Just how much meat did Neanderthals eat? Perhaps not as much as we thought. A new study claims that, just like us, our cousins the Neanderthals ate starchy foods too. That had not necessarily been expected.
The Homo line took a sharp turn to carnivorousness at least 2 million years ago, recent research has concluded. That’s well before Neanderthals and Homo sapiens even began to evolve. So both of us, Neanderthals and sapiens, would have evolved from an ancestor with a heavy meat habit.
Unlike cats, the human line cannot subsist chiefly on protein. Our livers can’t cope. Hence in the pre-agricultural era, animal fat was a crucial component of the archaic diet, leading to the theory that the archaic humans hunted chiefly the biggest animals, which had the most alluring layers of fat. When the mega-fauna were gone, whether because we hunted them to extinction or because of other adaptability issues, our ancestors had to resort to smaller animals and other foods.
The question is, which other foods? In the Homo sapiens’ case, we’re clear that we subsisted on hunting and gathering all sorts of things – roots, berries, nuts ... if it didn’t eat us first, we ate it. But in the case of our cousins the Neanderthals, we didn’t necessarily assume the same. One study in 2016 even postulated that the barrel-shaped torso of the Neanderthal attested to liver enlargement in order to cope with a heavy meat diet.
However, another analysis based on fossil feces 50,000 years old found in Spain, and believed to have been deposited by Neanderthals, showed that they ate meat, and also roots, berries and nuts.
Now, a new study involving work by more than 50 scientists around the world posits that not only Neanderthals and fairly early humans were eating starch-rich foods as long as 100,000 years ago.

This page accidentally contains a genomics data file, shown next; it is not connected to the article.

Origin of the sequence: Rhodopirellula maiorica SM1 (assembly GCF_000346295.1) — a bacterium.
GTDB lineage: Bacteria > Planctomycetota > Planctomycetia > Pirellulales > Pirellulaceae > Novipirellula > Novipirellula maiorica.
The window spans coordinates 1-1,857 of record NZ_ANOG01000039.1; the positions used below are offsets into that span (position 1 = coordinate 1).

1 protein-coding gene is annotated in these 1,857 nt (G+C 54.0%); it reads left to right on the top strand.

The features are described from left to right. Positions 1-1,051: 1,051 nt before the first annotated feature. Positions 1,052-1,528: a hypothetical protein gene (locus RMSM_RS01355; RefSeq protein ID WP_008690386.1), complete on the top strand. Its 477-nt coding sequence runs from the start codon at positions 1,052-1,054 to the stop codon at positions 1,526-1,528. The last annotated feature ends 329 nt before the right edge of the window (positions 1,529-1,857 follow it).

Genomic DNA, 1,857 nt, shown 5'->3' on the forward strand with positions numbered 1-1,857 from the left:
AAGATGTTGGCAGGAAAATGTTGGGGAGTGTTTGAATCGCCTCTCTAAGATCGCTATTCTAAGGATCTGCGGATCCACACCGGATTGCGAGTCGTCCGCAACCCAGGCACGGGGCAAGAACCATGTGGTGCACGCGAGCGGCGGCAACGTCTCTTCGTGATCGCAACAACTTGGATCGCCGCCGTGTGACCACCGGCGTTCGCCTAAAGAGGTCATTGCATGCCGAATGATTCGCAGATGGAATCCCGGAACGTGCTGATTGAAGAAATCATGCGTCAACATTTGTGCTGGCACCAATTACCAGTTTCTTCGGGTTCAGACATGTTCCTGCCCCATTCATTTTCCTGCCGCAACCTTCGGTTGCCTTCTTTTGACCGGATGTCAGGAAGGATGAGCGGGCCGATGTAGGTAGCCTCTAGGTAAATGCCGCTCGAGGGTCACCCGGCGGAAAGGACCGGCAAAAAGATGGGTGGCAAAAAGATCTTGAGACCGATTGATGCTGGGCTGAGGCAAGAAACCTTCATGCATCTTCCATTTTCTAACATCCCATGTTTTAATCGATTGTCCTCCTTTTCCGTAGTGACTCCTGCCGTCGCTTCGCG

Until now, Neanderthals hadn’t been thought to eat carbs at all, and it had been thought that humans realized the charms of starch mainly after the Neolithic revolution and discovery of agriculture. The study was published by Prof. Christina Warinner of Harvard, with colleagues, in the Proceedings of the National Academy of Sciences this week.
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Actually, what they set out to elucidate is the evolutionary history of oral bacteria in the hominin line: the oral biome. They did this by identifying bacteria in dental calculus on the teeth of Neanderthals and ancient modern humans, contemporary humans, and comparing the results with bacteria in the plaque on the teeth of great apes, and howler monkeys while about it. The Neanderthal’s plaque studied in this paper was 100,000 years old.
Given that Neanderthals and Homo sapiens both ate carbs, maybe their common ancestor did too? It isn’t case closed, but it’s a possibility.
How they identified the bacteria is interesting too: Using cutting-edge techniques, they sequenced billions of DNA fragments preserved in the fossilized plaque to reconstruct the bacterial genomes. “It’s similar in theory to how archaeologists painstakingly piece together ancient broken pots, but on a much larger scale,” the team explains.
They’re using your enzymes
And what did they find? They discovered 10 groups of bacteria that had been maintained throughout African hominid evolution, and were also found in the howler monkeys. We have, apparently, been orally harboring these microbes since before the catarrhine-platyrrhine split about 40 million years ago.
For all that they have been living in our ora for 40 million years, we know “relatively little” about them, the team confesses, adding, “Some don’t even have names.”
Zeroing in closer, the team found major differences in the species and function of the mouth bacteria between the Homo line and chimpanzees; and they found a high degree of similarity between Neanderthals and modern humans. That could indicate shared adaptations in nutrient metabolism.
The biggest surprise from the study, the authors share, was the discovery in Neanderthals and humans of particular strains of streptococci specially adapted to break down starch.